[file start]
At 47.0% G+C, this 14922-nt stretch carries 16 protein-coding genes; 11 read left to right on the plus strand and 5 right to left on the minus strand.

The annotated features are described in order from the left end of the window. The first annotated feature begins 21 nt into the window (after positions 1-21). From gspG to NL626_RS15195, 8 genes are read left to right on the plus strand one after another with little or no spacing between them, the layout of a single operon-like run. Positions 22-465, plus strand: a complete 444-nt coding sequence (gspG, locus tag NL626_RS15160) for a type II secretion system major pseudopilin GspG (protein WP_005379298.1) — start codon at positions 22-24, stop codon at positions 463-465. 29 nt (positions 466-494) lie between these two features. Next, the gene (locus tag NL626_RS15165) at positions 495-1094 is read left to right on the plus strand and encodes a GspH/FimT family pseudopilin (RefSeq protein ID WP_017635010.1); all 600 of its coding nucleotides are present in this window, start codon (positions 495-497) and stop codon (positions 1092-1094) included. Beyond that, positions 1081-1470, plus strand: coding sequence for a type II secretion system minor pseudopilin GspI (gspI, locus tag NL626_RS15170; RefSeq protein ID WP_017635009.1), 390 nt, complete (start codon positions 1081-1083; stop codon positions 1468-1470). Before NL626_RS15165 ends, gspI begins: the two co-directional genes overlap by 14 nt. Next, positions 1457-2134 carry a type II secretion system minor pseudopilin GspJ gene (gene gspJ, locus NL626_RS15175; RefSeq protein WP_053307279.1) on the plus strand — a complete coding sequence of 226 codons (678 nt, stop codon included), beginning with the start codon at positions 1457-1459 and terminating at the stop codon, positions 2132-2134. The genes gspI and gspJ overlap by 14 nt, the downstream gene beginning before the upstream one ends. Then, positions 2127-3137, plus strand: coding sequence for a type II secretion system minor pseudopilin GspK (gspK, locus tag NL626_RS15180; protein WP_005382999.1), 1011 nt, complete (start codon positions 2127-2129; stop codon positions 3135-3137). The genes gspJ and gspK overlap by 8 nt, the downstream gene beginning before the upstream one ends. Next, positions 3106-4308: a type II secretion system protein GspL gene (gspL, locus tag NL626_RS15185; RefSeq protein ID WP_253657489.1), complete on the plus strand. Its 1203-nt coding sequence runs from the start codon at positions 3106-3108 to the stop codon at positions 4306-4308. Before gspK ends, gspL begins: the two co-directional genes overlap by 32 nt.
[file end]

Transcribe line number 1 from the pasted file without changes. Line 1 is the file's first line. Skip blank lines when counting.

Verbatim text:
At 47.0% G+C, this 14922-nt stretch carries 16 protein-coding genes; 11 read left to right on the plus strand and 5 right to left on the minus strand.